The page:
Beginning Wednesday, the Del Mar Racetrack will become the first track in California to require all jockeys to use softer riding crops, it was reported Tuesday.
Fairground officials made the decision to ban hard leather whips at the urging of animal-rights activists, who say the stiff leather stings a horse’s hides and sometimes leaves raw welts, according to The San Diego Union-Tribune.
Softer riding crops work by making a “pop’’ noise when it hits the horse instead of causing a sting.
“Instead of running from the sting, they’re running from the sound,’' Jockeys’ Guild regional manager Darrell Haire told the newspaper.
Each year, veterinarians who check horses after races file about two dozen complaints over whip welts with the California Horse Racing Board. Problems typically arise when a jockey accidentally hits a horse on its tender flank or belly, the Union-Tribune reported.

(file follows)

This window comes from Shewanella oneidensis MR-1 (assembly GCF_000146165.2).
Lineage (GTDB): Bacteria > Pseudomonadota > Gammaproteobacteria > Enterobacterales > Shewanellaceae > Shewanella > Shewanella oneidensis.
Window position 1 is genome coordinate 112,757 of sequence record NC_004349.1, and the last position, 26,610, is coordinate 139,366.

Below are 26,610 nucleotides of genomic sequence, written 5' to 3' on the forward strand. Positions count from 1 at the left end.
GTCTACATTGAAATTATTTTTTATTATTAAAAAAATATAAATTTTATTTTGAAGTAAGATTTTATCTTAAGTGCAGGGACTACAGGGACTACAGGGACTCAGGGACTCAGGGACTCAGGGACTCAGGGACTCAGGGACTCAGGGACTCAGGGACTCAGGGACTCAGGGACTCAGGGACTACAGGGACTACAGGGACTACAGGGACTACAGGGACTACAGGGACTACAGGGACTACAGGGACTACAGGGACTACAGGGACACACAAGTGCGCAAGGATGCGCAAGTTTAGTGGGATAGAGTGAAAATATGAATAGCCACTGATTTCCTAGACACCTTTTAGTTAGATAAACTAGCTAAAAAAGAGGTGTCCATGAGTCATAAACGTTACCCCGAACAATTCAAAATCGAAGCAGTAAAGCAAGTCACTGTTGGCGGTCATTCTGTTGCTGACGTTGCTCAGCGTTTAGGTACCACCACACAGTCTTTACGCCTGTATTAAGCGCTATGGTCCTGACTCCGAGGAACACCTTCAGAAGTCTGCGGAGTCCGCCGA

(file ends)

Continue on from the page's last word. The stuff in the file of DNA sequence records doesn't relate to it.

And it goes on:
Other notable tracks that recently began requiring softer riding crops include Churchill Downs in Kentucky, Belmont Park and Saratoga in New York, and Pimlico in Maryland. The next track in California expected to make the switch is Hollywood Park this fall.